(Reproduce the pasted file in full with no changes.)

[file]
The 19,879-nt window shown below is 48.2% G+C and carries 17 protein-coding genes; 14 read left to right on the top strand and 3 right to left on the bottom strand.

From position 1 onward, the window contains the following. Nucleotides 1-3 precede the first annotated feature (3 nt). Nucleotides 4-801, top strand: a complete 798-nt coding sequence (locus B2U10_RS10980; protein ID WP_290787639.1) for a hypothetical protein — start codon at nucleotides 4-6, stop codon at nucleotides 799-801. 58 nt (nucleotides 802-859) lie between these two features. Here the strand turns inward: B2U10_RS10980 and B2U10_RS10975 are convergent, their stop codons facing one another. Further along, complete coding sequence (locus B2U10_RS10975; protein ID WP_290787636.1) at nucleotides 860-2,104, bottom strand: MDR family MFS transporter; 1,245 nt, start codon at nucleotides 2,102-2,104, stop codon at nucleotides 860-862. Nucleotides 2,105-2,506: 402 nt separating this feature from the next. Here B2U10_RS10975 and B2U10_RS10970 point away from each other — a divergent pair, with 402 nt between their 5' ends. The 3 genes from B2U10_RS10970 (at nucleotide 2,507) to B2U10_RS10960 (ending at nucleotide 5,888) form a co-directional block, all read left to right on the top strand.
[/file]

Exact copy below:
The 19,879-nt window shown below is 48.2% G+C and carries 17 protein-coding genes; 14 read left to right on the top strand and 3 right to left on the bottom strand.

From position 1 onward, the window contains the following. Nucleotides 1-3 precede the first annotated feature (3 nt). Nucleotides 4-801, top strand: a complete 798-nt coding sequence (locus B2U10_RS10980; protein ID WP_290787639.1) for a hypothetical protein — start codon at nucleotides 4-6, stop codon at nucleotides 799-801. 58 nt (nucleotides 802-859) lie between these two features. Here the strand turns inward: B2U10_RS10980 and B2U10_RS10975 are convergent, their stop codons facing one another. Further along, complete coding sequence (locus B2U10_RS10975; protein ID WP_290787636.1) at nucleotides 860-2,104, bottom strand: MDR family MFS transporter; 1,245 nt, start codon at nucleotides 2,102-2,104, stop codon at nucleotides 860-862. Nucleotides 2,105-2,506: 402 nt separating this feature from the next. Here B2U10_RS10975 and B2U10_RS10970 point away from each other — a divergent pair, with 402 nt between their 5' ends. The 3 genes from B2U10_RS10970 (at nucleotide 2,507) to B2U10_RS10960 (ending at nucleotide 5,888) form a co-directional block, all read left to right on the top strand.